Our goal is to provide practical guidelines for area homeowners – to help you decide when investing in solar hot water makes sense. We don’t have all the answers, but we are making progress!
And, the stakes are huge. Today most homes are equipped with very inefficient water heaters – electric, oil or gas tank-type heaters. Over the next five years thousands and thousands of water heaters will be replaced here in the Capital Region. We are all looking for cost effective ways to save energy. The water heater is typically the second biggest energy consuming appliance in the house, second only to the furnace. This is a very big opportunity indeed!
The two most energy efficient options to consider are solar hot water (SHW) and on-demand water heaters – each with its advantages and disadvantages, which I will review in detail another time. Plus there are other options: indirect water heater with a high-efficiency boiler and electric heat pumps which move unwanted heat from the basement into your hot water – I’ll discuss these at another time too. Here is a summary of some key points we have covered so far regarding SHW:
How can we use less hot water?: The first question regarding any aspect of energy use should be, “Can we use less?” Conservation is always the most cost effective way to reduce our energy use. Can we waste less, increase efficiency, or do we need as much? Shorter showers, low-flow shower heads, wash clothes with cold water, run dishwasher only when full, don’t leave water running while hand washing dishes, etc., etc. These are some of my favorite things…
Many do not have adequate solar access: Unfortunately, for the last 100+ years most houses have been oriented to the street rather than the sun. Many city, suburban and country homes’ roofs are not situated for good access to the sun. If not on the roof, the SHW collectors need to be ground-mounted close to the house to be effective; many houses do not have ground mounting as an option due to their setting or lack of space. This is certainly a shame, but often there is little that can be done about this fundamental detail. Take a quick look at your house from the south. Do you have 40 to 120 square feet of roof or ground that is in full sun from 9 am to 3 pm throughout the year? If you are not sure, then get a professional to answer this important question for you – there may be options that are not apparent to you.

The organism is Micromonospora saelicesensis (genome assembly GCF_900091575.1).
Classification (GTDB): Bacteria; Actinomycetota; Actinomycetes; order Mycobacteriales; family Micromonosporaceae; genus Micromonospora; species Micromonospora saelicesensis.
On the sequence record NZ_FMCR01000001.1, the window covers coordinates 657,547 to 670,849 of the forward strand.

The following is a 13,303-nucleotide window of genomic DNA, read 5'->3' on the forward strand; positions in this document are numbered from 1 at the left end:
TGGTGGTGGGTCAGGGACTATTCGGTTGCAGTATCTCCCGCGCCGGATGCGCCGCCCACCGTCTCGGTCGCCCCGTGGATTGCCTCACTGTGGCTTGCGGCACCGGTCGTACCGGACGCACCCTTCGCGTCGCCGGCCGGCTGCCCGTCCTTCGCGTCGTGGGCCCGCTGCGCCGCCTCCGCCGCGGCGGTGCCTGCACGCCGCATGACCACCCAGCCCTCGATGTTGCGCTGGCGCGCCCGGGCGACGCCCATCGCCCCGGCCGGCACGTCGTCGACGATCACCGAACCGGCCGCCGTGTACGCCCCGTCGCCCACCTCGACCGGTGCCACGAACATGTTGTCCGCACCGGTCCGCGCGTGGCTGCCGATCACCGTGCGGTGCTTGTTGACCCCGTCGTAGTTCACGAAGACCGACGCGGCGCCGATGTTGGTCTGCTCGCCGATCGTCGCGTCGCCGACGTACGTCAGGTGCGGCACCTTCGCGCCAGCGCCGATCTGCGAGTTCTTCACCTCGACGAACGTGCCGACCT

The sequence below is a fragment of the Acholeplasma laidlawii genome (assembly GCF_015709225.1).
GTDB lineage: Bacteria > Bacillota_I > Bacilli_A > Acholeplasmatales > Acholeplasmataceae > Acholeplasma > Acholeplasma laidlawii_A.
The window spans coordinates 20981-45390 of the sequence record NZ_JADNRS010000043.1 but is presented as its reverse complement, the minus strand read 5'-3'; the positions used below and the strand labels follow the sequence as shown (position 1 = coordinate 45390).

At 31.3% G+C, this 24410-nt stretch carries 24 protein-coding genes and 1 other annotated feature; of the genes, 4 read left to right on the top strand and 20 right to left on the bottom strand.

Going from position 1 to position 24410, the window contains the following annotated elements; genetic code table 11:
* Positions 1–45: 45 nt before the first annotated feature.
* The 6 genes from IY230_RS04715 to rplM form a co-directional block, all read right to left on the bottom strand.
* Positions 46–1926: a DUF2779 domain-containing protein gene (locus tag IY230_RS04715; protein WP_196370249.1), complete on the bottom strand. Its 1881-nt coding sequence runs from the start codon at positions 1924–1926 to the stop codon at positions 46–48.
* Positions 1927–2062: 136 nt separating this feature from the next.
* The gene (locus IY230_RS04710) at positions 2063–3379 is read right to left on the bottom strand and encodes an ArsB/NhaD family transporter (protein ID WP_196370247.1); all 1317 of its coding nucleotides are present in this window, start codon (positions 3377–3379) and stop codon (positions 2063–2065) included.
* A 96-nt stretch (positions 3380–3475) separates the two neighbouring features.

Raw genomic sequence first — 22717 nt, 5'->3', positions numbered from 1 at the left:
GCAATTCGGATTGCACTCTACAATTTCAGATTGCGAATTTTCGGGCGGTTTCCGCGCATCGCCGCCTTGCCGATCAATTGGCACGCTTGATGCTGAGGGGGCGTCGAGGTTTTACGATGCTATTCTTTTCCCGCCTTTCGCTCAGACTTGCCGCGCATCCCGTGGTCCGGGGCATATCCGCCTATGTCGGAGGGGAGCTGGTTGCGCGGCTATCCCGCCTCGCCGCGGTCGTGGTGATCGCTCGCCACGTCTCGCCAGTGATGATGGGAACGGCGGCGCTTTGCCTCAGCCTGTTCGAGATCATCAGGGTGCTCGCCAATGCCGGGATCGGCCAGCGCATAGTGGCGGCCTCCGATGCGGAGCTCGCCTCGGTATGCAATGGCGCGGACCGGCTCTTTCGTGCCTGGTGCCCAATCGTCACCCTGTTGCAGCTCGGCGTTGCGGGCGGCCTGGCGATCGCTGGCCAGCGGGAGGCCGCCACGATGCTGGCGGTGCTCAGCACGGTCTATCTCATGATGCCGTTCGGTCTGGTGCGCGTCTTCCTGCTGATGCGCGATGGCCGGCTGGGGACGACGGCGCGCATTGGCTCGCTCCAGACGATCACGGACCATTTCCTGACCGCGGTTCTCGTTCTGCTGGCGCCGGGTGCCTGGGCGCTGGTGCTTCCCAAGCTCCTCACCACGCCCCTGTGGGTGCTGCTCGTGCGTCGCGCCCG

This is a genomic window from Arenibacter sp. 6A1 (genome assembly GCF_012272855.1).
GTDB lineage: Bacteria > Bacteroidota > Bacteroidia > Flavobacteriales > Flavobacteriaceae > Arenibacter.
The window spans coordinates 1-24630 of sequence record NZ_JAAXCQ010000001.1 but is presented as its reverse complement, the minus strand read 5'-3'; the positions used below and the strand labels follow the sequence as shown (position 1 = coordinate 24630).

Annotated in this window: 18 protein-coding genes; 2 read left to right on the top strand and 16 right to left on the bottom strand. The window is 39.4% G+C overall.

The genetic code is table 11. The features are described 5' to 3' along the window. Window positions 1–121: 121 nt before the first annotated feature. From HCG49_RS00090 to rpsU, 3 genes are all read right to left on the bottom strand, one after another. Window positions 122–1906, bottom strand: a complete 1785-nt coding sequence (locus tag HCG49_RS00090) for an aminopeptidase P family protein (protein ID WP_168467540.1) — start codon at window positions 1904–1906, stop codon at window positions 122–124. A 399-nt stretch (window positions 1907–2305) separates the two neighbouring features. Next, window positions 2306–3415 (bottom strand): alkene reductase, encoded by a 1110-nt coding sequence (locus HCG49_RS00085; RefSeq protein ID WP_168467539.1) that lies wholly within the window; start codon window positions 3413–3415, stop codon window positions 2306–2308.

Energy used for hot water is unknown: How can you say how much you will save, if you don’t know how much energy you currently use to heat your water? We all get utility bills for heat and whole house electric, but no one gets a bill for their hot water. Those with natural gas can often look at the non-heating months to see what is used for non-heating (hot water, cooking, clothes drying) and then some estimates may be made. Even so, very few can accurately say how much energy is used to heat water. There is one fairly easy opportunity for those with electric hot water – install a rebuilt house electric meter on the water heater ($30/meter delivered, www.hialeahmeter.com/). So, while it won’t be easy or precise, currently most of us have to estimate hot water energy and cost based on estimated hot water usage, estimated water heater efficiency, and estimated heat losses from the tank and piping – a lot of estimating.
Actual hot water usage is unknown: Most people have no idea how many gallons of hot water their household uses a year – I sure didn’t. That is because the ability to estimate how many gallons of hot water are flowing through a pipe for showers, dish & clothes washing, hand washing, cooking etc. is not intuitive; as a matter of fact, we use way more than we typically guess. A good SHW contractor can work up a pretty accurate estimate of your household’s hot water usage and so can you with a little estimating, timing and measuring. The point is, in order to estimate how much energy you are using for hot water you must estimate how much hot water you use.
In the future I hope many more people have meters on their hot water, just so we can start making this energy use a little more apparent. Today you can install a water meter ($65/meter delivered, www.watermeters.com). If you do install such a meter be sure it is on the cold side of the hot water tank (meters that handle hot water cost more) and be sure it measures the water that goes through the mixing valve (tempering valve - that keeps scalding sun-heated water from your taps) as the sum of these two quantities is how much hot water that comes out your tap.